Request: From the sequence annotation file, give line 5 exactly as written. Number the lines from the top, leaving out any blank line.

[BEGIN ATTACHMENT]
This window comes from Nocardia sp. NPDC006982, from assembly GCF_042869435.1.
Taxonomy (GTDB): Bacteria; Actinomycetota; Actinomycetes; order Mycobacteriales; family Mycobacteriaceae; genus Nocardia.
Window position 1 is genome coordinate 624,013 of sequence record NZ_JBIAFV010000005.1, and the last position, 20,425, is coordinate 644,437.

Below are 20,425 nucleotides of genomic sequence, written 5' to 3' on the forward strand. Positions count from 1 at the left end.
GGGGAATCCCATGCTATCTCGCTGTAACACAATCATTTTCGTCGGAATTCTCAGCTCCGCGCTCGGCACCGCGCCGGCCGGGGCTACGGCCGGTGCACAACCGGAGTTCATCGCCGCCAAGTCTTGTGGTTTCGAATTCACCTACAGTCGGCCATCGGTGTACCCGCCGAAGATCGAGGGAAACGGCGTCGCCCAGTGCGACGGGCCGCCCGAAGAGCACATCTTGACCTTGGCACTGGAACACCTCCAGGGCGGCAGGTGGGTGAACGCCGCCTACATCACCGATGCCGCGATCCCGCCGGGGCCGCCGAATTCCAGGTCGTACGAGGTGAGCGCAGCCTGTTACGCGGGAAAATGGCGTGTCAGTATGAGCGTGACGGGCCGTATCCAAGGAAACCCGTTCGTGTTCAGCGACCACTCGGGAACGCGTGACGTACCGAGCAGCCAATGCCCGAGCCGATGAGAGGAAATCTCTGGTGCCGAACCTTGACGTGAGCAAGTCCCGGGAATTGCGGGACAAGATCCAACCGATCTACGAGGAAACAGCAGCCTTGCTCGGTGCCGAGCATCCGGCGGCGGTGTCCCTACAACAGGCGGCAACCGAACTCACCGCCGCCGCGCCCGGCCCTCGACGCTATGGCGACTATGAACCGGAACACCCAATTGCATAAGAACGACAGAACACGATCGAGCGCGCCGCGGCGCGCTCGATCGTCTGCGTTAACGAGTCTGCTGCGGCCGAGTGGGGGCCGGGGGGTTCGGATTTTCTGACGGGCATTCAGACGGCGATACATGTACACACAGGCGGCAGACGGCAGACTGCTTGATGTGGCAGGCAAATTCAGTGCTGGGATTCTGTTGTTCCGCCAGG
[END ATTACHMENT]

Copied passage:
GGGGAATCCCATGCTATCTCGCTGTAACACAATCATTTTCGTCGGAATTCTCAGCTCCGCGCTCGGCACCGCGCCGGCCGGGGCTACGGCCGGTGCACAACCGGAGTTCATCGCCGCCAAGTCTTGTGGTTTCGAATTCACCTACAGTCGGCCATCGGTGTACCCGCCGAAGATCGAGGGAAACGGCGTCGCCCAGTGCGACGGGCCGCCCGAAGAGCACATCTTGACCTTGGCACTGGAACACCTCCAGGGCGGCAGGTGGGTGAACGCCGCCTACATCACCGATGCCGCGATCCCGCCGGGGCCGCCGAATTCCAGGTCGTACGAGGTGAGCGCAGCCTGTTACGCGGGAAAATGGCGTGTCAGTATGAGCGTGACGGGCCGTATCCAAGGAAACCCGTTCGTGTTCAGCGACCACTCGGGAACGCGTGACGTACCGAGCAGCCAATGCCCGAGCCGATGAGAGGAAATCTCTGGTGCCGAACCTTGACGTGAGCAAGTCCCGGGAATTGCGGGACAAGATCCAACCGATCTACGAGGAAACAGCAGCCTTGCTCGGTGCCGAGCATCCGGCGGCGGTGTCCCTACAACAGGCGGCAACCGAACTCACCGCCGCCGCGCCCGGCCCTCGACGCTATGGCGACTATGAACCGGAACACCCAATTGCATAAGAACGACAGAACACGATCGAGCGCGCCGCGGCGCGCTCGATCGTCTGCGTTAACGAGTCTGCTGCGGCCGAGTGGGGGCCGGGGGGTTCGGATTTTCTGACGGGCATTCAGACGGCGATACATGTACACACAGGCGGCAGACGGCAGACTGCTTGATGTGGCAGGCAAATTCAGTGCTGGGATTCTGTTGTTCCGCCAGG